The Beast and the Beauty
Choreography and staging Kader Belarbi
Music Ravel, Ligeti, D'Aquin, Haydn
Music Co-ordination Philippe Hersant
Sets and costumes Valérie Berman
Light Marc Parent
Choreographer assistant Stéphane Elizabé
THE TRADITIONAL FAIRY TALE
Adults are often unaware of something children already know: that beneath their colorful wonders, fairy stories conceal darker truths.
Beauty and the Beast is one of these, presenting the terror of a simple young girl promised by her father to a monstrous being, half man half animal, in payment for a rose that he stole from the gratin of this fearsome lord.
This strange and disturbing fable symbolizes the changes of adolescence, expressing the awaking of sensuality and the beginnings of desire. Little by little Beauty looks beyond appearances and discovers a Beast so human that she begins to feel for him a compassion that will lead to love.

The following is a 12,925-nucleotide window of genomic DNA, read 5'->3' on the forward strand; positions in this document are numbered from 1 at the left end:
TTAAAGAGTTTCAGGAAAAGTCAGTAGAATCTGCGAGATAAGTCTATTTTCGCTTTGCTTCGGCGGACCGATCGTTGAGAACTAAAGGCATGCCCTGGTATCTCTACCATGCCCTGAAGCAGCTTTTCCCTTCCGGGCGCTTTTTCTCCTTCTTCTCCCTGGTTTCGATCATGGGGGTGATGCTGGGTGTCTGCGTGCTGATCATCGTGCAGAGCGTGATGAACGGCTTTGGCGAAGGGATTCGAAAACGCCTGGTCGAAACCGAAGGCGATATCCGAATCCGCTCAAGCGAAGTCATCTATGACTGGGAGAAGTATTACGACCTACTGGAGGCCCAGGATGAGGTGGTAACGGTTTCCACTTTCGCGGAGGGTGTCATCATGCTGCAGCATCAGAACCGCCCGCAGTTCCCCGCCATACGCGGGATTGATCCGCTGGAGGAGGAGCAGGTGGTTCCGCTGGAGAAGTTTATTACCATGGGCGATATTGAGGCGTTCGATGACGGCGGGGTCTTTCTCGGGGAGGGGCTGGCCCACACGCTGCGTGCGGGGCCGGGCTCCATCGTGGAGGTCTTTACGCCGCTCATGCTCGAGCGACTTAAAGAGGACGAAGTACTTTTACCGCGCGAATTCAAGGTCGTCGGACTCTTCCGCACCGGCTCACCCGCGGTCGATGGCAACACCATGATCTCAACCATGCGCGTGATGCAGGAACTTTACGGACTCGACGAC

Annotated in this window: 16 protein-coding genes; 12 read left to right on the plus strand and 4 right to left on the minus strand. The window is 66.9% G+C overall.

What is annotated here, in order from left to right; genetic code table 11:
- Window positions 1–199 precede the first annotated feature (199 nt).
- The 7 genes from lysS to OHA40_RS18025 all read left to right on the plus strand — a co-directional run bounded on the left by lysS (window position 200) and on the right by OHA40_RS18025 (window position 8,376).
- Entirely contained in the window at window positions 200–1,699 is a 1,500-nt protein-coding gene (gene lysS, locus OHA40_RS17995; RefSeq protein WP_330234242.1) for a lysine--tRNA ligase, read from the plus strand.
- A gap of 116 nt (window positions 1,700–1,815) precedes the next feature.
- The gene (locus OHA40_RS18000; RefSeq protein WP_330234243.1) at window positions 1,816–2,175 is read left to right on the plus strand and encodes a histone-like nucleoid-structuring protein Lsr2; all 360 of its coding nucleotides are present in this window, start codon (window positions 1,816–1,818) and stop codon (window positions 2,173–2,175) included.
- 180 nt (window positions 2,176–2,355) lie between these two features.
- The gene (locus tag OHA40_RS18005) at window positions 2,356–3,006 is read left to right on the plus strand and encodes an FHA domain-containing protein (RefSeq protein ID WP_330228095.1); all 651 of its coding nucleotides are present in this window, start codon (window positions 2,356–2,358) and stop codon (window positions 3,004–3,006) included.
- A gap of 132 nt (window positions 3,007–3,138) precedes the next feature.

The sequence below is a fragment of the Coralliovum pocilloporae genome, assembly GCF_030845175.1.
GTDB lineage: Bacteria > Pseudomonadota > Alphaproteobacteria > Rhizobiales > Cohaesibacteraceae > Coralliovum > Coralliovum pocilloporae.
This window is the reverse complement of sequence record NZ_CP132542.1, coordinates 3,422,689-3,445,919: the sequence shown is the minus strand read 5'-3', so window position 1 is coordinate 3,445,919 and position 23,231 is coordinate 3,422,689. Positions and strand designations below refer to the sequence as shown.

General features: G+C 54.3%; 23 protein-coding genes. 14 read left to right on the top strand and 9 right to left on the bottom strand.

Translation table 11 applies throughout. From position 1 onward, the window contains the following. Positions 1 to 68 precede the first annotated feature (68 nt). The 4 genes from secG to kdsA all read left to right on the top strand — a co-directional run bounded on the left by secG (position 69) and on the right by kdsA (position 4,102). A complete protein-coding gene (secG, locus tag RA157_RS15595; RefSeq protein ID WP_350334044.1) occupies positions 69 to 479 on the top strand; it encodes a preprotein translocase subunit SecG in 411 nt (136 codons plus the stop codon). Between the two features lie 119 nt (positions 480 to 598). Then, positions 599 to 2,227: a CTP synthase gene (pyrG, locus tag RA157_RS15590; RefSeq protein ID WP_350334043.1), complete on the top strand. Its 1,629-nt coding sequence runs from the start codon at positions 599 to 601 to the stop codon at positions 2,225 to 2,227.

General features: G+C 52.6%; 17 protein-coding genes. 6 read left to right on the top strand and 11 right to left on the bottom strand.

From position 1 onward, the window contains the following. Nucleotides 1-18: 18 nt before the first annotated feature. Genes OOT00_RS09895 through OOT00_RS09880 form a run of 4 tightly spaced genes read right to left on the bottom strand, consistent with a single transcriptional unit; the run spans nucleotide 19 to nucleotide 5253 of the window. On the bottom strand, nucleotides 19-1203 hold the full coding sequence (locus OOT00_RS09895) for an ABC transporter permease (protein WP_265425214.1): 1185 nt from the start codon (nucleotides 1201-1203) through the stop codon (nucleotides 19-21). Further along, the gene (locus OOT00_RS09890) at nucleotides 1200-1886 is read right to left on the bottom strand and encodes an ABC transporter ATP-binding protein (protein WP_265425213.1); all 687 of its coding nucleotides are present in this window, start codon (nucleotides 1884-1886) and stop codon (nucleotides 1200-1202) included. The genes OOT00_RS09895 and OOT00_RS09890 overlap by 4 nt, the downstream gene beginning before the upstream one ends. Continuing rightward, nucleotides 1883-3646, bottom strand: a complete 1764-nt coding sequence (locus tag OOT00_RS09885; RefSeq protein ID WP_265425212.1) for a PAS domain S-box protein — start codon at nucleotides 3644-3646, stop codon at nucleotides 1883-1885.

And the Beast, according to the story, will be transformed in Prince charming.
A NEW VERSION
Choreographer Kader Belarbi in a departure from the stories by Madame de Villeneuve (1740) and Madame Leprince de Beaumont (1756), which have given rise to numerous adaptations, has created a variation on the theme that is rich in psychoanalytical insights and social implications.
Reinterpreting the fable as symbolizing the rejection and the acceptance of that which is different, his ballet The Beast and the Beauty inverts the title to shift the emphasis: the Beast is less a man transformed into an animal than a revealer of the animal that lives in all of us. It is the story of a transgression: the Beast will become human, while Beauty will eventually overcome her disgust and her inhibitions to find within herself the way of the heart and the body and to be open to another being.
And yet the traditional happy ending ("the were married and lived happily everafter") is elusive… Is the unlikely, stereotypical, universally pleasing "Prince Charming" just a fantasy?
Interweaving disguises and metamorphoses, unfolding in illusions that go back to the myths of our collective memory, the images on the stage seem to fit inside of each other and come apart like a nest of dolls. The staging is constructed mirror-fashion, with the beginning and the end of the ballet echoing one another.